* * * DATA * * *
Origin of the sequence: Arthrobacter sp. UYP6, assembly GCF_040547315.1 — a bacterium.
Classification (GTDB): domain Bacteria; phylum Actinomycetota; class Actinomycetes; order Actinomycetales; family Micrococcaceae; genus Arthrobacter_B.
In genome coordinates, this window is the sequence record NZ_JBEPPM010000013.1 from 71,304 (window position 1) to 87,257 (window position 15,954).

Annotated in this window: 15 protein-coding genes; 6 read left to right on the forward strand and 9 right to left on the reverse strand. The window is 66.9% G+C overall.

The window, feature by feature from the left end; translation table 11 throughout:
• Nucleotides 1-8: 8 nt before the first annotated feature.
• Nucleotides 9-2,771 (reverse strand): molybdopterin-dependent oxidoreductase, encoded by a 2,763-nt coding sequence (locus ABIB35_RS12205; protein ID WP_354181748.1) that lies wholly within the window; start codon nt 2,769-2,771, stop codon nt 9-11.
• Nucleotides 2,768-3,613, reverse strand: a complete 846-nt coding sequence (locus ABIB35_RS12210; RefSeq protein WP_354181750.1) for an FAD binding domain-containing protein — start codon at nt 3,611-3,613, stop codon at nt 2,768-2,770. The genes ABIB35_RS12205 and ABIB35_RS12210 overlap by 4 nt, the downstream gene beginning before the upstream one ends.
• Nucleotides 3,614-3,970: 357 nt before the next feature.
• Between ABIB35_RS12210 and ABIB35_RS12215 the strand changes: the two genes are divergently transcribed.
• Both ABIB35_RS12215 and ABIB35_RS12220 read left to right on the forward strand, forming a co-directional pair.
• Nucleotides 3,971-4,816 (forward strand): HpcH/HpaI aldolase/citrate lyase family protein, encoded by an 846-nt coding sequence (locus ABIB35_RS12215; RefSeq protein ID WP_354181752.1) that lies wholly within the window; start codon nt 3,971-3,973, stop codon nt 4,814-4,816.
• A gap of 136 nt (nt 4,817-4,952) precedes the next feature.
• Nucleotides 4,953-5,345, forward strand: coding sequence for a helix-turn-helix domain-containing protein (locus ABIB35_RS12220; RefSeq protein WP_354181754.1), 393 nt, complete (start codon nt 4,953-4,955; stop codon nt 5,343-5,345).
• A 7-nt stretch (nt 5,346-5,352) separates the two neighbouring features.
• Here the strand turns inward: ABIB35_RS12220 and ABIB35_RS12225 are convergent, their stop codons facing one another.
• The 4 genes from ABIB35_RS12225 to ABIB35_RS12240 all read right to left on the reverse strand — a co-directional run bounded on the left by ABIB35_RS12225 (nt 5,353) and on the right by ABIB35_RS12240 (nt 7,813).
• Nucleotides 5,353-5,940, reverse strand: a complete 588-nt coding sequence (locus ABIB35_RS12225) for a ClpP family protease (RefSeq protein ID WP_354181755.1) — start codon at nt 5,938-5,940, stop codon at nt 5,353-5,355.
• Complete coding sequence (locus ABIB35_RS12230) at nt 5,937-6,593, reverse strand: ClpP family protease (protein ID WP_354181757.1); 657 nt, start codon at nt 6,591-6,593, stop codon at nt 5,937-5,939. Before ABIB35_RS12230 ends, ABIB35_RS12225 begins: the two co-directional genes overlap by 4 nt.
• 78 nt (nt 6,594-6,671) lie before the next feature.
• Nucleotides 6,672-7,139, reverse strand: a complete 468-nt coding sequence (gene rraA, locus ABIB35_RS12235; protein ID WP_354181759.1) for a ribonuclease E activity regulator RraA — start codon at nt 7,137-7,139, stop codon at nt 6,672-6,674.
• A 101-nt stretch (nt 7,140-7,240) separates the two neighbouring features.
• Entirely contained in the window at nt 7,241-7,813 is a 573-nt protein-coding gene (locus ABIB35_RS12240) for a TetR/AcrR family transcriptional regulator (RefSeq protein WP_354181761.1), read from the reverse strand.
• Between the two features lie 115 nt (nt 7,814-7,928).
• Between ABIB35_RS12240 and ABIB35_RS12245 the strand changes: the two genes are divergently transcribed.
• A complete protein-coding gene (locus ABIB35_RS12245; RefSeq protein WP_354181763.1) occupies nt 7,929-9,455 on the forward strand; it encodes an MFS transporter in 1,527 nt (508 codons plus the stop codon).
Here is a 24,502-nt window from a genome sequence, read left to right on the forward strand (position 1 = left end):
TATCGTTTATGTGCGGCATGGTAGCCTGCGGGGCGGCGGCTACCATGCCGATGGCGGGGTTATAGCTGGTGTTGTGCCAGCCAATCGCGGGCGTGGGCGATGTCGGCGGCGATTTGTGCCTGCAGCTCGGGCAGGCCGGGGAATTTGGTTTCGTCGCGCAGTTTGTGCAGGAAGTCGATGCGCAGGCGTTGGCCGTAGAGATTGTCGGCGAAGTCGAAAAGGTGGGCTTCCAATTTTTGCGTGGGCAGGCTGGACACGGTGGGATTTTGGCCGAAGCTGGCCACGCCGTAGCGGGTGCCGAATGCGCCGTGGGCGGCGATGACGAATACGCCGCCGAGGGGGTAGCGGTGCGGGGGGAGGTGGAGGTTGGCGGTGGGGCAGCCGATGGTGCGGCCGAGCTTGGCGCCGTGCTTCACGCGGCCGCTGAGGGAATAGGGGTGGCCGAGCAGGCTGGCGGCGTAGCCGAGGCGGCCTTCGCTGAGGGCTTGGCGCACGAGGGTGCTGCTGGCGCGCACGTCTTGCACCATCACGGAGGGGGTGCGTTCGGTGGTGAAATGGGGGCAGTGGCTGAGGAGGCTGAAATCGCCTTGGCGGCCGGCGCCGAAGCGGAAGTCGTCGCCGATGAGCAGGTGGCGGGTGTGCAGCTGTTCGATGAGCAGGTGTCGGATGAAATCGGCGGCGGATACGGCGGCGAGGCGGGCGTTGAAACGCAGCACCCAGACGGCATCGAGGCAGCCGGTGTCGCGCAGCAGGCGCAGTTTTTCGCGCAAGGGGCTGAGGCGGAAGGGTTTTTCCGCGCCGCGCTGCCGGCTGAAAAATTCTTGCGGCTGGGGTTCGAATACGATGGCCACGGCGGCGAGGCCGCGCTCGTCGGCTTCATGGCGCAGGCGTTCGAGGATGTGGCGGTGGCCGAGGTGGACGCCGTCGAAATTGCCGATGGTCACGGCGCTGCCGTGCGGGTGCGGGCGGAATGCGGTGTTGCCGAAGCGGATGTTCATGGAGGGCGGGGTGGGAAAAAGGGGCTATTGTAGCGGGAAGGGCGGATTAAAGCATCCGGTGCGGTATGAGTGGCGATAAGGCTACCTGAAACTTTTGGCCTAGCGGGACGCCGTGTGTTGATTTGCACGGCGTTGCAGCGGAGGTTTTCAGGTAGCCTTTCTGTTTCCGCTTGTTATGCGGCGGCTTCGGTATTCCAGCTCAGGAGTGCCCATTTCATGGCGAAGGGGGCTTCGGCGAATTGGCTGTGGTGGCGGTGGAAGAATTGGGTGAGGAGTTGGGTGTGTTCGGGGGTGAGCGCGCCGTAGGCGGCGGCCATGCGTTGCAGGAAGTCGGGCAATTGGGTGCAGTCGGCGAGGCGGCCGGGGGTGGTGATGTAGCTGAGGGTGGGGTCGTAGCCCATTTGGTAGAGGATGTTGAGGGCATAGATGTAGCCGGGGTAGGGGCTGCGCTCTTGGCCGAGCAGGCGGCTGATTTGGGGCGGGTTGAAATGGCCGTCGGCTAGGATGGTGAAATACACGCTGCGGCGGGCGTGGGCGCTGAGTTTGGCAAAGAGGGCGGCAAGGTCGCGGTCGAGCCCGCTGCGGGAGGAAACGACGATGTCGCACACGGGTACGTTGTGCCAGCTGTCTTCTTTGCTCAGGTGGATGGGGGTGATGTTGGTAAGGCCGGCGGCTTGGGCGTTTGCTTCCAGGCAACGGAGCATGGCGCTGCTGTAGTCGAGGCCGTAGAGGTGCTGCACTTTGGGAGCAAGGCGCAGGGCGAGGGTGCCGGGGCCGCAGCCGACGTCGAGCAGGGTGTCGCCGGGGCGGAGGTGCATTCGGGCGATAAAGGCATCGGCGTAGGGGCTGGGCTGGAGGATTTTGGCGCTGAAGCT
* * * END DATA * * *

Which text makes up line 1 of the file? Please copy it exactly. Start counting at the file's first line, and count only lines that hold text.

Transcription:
Origin of the sequence: Arthrobacter sp. UYP6, assembly GCF_040547315.1 — a bacterium.